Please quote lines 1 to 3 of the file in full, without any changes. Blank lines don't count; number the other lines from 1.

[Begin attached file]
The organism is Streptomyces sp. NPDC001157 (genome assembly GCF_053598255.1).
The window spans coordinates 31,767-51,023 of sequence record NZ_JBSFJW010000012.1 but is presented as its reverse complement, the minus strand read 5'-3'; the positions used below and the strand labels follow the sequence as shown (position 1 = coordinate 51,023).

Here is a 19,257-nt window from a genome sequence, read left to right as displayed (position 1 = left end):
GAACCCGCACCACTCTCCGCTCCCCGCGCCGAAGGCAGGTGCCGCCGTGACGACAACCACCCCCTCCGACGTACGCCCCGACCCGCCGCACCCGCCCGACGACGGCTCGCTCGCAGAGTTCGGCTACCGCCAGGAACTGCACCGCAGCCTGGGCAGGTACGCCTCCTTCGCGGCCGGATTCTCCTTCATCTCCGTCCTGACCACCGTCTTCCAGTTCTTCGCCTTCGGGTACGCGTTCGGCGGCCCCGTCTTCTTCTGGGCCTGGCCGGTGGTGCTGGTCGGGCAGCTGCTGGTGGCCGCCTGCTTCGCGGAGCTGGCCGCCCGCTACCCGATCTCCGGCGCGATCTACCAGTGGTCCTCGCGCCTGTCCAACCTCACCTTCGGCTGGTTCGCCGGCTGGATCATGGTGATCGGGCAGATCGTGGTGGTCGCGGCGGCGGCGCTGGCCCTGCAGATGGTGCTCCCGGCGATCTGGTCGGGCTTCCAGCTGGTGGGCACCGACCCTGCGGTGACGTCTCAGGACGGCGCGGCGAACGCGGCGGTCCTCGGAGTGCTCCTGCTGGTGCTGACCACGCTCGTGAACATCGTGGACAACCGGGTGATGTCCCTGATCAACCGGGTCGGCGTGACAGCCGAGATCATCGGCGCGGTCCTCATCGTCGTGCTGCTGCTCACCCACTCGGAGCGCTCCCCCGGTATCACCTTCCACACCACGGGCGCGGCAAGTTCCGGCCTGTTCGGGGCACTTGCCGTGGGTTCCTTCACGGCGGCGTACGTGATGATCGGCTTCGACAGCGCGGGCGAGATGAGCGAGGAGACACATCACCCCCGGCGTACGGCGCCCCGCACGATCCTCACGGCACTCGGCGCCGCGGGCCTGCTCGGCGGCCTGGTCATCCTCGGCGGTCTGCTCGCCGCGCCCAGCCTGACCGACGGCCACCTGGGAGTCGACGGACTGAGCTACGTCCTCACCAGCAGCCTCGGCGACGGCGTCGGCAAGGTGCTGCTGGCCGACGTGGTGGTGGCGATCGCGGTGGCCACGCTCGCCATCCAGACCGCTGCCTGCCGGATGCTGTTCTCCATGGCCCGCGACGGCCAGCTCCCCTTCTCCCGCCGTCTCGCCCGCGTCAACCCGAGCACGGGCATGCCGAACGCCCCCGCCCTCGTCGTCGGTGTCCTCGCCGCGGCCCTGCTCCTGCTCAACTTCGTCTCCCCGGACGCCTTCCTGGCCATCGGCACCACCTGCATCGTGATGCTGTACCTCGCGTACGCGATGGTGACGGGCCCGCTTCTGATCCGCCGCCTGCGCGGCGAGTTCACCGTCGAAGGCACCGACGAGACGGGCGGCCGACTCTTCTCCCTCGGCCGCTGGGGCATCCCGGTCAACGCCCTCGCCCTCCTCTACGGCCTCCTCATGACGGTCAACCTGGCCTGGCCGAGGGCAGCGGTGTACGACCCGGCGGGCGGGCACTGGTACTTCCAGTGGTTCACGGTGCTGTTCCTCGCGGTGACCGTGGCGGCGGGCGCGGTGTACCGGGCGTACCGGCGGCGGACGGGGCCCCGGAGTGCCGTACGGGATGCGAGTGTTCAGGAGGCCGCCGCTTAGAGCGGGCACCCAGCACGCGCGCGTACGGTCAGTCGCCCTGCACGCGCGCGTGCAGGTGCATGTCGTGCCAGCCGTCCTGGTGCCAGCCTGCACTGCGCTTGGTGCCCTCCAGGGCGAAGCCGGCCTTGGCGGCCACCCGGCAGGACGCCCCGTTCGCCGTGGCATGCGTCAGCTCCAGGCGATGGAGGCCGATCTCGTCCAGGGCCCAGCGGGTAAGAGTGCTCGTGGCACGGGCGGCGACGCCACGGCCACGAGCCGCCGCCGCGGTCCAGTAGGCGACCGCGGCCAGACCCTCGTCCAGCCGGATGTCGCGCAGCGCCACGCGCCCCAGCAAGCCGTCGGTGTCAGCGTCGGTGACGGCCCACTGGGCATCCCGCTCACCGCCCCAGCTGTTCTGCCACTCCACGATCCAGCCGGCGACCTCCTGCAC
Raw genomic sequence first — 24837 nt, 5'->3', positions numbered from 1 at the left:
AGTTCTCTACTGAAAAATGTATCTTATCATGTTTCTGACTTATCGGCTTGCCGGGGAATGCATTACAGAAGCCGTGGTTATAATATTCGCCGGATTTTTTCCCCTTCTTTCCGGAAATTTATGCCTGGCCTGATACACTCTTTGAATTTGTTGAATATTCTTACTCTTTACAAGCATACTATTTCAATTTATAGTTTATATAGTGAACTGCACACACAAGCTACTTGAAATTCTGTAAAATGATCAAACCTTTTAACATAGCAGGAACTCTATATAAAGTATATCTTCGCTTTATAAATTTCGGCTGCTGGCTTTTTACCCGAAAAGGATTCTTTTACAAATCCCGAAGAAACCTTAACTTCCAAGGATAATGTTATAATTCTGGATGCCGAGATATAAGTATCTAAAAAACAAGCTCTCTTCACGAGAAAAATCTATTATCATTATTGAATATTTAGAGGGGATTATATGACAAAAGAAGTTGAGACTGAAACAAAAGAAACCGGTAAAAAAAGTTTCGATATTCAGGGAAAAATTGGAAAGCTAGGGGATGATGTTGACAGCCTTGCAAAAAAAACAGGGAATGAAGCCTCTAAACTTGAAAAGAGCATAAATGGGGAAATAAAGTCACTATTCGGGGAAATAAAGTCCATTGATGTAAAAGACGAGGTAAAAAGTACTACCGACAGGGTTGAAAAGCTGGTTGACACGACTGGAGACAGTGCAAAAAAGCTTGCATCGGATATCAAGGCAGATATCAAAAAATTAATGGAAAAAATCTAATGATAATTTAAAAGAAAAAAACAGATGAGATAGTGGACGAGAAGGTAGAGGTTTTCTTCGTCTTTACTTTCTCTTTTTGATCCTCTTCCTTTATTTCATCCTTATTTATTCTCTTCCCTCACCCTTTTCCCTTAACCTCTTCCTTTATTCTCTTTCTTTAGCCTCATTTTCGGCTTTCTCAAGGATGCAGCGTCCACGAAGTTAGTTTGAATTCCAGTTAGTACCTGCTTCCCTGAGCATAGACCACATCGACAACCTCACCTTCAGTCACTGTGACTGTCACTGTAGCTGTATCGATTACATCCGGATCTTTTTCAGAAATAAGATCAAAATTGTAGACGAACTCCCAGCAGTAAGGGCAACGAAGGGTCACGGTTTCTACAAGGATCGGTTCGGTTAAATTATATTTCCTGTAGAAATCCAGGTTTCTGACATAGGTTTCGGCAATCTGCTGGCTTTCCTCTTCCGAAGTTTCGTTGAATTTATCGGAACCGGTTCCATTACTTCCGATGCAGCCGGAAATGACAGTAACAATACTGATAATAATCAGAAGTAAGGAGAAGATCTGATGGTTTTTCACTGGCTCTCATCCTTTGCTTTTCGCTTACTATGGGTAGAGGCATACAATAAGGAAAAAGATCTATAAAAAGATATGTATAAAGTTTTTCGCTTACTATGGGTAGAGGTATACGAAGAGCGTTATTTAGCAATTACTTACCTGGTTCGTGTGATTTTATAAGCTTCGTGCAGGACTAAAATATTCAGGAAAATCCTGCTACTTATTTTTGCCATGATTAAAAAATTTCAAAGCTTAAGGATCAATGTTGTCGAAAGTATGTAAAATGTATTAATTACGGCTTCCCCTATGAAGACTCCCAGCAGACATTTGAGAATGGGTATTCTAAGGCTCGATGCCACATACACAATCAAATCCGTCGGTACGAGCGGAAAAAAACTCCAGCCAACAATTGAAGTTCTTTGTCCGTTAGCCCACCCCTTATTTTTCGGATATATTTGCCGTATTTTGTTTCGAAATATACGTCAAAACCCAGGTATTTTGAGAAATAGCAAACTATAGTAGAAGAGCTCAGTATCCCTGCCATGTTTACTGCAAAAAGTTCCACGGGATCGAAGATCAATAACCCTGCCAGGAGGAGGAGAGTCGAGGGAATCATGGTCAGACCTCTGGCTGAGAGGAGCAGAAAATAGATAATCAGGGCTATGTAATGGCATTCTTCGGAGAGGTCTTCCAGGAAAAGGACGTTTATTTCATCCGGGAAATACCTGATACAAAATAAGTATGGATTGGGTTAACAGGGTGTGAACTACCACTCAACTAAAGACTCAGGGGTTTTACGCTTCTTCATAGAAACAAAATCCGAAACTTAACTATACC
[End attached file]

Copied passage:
The organism is Streptomyces sp. NPDC001157 (genome assembly GCF_053598255.1).
The window spans coordinates 31,767-51,023 of sequence record NZ_JBSFJW010000012.1 but is presented as its reverse complement, the minus strand read 5'-3'; the positions used below and the strand labels follow the sequence as shown (position 1 = coordinate 51,023).

Here is a 19,257-nt window from a genome sequence, read left to right as displayed (position 1 = left end):